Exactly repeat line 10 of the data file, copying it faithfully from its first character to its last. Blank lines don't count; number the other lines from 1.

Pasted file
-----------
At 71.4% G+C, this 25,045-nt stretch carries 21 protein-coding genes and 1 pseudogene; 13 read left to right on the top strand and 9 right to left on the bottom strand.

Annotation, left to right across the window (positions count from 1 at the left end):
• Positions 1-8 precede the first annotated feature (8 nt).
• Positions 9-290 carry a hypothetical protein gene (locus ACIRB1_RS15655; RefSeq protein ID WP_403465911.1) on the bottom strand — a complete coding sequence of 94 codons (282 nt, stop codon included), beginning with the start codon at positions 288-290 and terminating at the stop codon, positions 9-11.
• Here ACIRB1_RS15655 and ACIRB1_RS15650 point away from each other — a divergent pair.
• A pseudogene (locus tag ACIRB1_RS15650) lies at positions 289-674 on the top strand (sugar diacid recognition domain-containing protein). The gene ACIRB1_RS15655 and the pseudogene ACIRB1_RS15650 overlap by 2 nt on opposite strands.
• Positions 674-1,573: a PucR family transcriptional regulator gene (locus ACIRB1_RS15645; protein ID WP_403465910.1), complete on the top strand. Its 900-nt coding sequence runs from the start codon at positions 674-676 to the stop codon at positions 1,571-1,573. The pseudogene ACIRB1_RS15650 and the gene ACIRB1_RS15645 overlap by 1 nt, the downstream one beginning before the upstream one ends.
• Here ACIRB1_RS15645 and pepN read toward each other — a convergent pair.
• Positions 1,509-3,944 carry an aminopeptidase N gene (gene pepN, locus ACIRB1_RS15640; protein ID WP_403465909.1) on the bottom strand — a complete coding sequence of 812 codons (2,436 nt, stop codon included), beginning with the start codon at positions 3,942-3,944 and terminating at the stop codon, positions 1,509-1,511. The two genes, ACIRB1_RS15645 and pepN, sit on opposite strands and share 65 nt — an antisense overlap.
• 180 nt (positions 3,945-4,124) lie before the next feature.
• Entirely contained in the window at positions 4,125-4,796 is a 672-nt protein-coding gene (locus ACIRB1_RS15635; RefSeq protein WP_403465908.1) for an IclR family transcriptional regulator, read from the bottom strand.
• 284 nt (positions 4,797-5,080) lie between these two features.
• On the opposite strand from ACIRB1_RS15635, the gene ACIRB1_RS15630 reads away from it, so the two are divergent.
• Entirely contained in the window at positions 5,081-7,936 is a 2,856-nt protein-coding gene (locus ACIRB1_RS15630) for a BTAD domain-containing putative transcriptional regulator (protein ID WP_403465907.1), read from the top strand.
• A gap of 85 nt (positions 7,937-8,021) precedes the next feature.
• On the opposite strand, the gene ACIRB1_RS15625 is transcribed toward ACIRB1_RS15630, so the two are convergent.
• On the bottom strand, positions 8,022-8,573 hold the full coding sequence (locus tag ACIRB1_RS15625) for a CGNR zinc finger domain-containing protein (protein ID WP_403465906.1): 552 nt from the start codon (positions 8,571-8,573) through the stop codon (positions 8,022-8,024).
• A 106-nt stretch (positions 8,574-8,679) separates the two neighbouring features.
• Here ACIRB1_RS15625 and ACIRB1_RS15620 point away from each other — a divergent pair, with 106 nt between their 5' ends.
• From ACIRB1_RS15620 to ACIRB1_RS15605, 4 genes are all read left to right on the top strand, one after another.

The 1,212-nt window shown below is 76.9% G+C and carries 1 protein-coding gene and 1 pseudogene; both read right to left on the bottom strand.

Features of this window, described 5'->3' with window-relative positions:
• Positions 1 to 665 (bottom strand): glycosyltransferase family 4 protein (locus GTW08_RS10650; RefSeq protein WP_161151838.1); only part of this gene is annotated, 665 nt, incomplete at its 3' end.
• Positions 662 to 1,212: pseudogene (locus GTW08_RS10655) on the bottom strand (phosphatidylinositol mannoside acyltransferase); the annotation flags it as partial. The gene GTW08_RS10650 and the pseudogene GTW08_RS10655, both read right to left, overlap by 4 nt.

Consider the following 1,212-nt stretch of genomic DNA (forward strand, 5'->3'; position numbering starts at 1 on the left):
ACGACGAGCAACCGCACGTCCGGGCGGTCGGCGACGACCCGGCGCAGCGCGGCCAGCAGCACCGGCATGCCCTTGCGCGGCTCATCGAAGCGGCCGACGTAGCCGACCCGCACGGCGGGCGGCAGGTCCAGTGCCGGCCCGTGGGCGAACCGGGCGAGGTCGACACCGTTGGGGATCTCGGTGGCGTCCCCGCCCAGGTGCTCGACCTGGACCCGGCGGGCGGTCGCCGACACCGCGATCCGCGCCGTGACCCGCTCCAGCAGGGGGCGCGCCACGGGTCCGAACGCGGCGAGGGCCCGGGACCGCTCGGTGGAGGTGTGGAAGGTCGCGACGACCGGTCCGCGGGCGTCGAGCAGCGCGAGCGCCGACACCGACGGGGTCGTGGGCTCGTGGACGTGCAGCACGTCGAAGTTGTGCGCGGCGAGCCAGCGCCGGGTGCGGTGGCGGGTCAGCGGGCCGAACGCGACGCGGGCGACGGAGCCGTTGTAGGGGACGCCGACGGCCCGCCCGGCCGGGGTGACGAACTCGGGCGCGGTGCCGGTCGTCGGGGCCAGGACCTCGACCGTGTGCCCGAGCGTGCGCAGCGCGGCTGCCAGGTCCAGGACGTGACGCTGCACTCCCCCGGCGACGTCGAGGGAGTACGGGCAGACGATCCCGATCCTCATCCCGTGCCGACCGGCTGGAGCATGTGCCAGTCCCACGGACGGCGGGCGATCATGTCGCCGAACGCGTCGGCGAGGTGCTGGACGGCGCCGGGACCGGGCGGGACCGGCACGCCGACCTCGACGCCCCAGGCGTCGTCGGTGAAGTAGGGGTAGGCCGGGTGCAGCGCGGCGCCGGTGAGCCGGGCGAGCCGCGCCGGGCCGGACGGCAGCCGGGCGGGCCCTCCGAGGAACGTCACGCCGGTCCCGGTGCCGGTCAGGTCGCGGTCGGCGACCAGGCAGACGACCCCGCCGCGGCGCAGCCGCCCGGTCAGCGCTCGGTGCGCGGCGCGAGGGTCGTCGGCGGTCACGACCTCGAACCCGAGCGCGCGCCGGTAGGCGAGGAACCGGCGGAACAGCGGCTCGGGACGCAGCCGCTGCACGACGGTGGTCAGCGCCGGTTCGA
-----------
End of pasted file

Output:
• 180 nt (positions 3,945-4,124) lie before the next feature.